Important: If you decide to take ST333 you cannot then take ST406. Bear this in mind when planning your module selection. Recall: an integrated Masters student must take at least 120 CATS of level 4+ modules over their 3rd & 4th years.
Commitment: 3 lectures per week, 1 example class per fortnight. This module runs in Term 1.
Prerequisite(s): ST202 Stochastic Processes.
Aims: To provide an introduction to concepts and techniques which are fundamental in modern applied probability theory and operations research:
- Models for queues, point processes, and epidemics.
- Notions of equilibrium, threshold behaviour, and description of structure.
These ideas have a vast range of applications, for example routing algorithms in telecommunications (queues), assessment of apparent spatial order in astronomical data (stochastic geometry), description of outbreaks of disease (epidemics). We will only be able to introduce each area - indeed each area could easily be the subject of a course on its own! But the introduction will provide you with a good base to follow up where and when required. (For example: a MORSE student graduating in 1996 found the next year their firm was asking them to address problems in queuing theory, for which ST333 provided the basis.) We will discuss these and other applications and show how the ideas of stochastic process theory help in formulating and solving relevant questions.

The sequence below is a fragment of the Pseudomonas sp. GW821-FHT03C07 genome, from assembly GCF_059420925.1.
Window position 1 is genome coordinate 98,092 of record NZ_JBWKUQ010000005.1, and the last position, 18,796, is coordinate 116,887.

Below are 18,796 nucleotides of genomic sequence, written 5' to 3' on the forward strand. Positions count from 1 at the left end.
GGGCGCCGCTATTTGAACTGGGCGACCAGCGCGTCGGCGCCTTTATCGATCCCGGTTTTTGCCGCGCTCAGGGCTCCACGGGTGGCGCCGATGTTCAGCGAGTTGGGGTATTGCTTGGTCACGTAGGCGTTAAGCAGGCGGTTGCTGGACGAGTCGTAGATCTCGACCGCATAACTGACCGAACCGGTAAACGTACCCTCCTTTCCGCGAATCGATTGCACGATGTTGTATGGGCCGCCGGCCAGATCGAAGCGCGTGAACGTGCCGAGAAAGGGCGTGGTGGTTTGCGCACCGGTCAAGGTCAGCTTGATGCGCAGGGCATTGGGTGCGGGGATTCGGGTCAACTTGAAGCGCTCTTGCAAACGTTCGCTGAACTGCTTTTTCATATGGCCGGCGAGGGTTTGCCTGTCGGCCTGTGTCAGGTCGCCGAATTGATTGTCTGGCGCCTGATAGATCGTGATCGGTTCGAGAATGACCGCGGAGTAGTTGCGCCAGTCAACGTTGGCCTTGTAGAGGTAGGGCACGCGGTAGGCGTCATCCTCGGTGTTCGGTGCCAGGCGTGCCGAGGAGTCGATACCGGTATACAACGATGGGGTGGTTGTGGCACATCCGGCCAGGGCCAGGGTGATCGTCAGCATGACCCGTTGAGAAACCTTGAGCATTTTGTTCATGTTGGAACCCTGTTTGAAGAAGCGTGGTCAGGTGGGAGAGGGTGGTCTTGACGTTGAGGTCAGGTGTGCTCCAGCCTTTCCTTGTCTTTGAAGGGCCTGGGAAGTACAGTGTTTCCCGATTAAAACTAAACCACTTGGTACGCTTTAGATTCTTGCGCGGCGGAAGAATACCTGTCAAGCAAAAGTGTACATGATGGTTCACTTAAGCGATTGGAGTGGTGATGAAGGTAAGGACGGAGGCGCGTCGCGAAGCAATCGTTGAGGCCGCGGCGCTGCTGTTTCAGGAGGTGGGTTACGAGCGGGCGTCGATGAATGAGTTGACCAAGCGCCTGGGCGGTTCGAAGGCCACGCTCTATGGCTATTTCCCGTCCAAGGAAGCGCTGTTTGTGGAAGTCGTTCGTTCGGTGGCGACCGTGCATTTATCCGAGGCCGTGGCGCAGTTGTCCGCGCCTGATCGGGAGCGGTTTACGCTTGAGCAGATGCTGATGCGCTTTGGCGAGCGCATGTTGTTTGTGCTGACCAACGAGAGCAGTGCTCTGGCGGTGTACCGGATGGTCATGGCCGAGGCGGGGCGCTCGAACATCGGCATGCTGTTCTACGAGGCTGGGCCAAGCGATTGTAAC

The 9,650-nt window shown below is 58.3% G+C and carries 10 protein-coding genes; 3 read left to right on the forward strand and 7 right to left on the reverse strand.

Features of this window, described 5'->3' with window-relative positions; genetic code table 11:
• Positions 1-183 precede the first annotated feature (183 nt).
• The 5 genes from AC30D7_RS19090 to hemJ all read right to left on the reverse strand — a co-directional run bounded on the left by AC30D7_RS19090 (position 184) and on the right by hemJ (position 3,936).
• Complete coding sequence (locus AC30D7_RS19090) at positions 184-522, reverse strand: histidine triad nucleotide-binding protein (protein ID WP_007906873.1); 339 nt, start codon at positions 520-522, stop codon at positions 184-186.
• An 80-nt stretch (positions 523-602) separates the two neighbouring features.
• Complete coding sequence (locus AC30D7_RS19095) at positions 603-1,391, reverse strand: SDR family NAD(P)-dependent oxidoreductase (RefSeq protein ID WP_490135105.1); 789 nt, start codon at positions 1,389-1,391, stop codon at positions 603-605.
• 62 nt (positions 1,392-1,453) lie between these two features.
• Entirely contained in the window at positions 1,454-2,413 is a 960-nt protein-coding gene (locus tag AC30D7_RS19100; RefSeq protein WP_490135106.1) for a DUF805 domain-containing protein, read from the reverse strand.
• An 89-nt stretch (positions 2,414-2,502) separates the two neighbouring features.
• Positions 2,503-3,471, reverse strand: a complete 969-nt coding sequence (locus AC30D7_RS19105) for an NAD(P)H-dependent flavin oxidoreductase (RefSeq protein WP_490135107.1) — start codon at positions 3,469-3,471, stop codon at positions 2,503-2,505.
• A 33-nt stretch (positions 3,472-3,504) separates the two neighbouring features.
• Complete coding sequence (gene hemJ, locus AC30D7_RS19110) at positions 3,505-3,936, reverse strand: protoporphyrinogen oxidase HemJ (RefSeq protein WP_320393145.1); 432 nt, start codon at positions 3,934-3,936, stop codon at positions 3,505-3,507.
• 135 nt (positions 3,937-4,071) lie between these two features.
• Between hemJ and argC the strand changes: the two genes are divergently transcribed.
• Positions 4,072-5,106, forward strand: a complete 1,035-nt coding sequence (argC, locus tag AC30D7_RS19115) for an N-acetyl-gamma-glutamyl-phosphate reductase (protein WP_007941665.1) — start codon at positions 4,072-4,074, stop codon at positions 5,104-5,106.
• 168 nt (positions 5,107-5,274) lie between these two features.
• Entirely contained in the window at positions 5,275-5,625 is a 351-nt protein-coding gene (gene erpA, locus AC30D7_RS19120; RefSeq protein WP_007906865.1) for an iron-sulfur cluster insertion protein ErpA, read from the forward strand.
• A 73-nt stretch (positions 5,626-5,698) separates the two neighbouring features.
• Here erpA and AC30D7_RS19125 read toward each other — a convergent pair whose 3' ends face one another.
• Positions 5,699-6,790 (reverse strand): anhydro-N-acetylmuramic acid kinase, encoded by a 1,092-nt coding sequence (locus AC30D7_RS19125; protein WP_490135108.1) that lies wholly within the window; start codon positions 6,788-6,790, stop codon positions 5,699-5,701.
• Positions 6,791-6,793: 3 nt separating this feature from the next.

Objectives: At the end of the course students will:
- Be able to formulate continuous-time Markov chain models for applied problems.
- Be able to use basic theory to gain quick answers to important questions (for example, what is the equilibrium distribution for a specific reversible Markov chain?).
- Be able to solve for the transition probabilities for Markov chains on a finite state space.
- Understand how to use Markov chains in the modelling and analysis of queues and epidemics.
Assessment: 100% by 2-hour examination.
Deadlines: The module has non-credit bearing coursework with the following deadlines: Problem Sheet 1: Week 2, Problem Sheet 2: Week 4, Problem Sheet 3: Week 6, Problem Sheet 4: Week 8.
There will be problem classes associated with the course, and students will be expected to attend.
Feedback: Feedback on non-credit bearing coursework will be provided in the following problem class.
Examination Period: Summer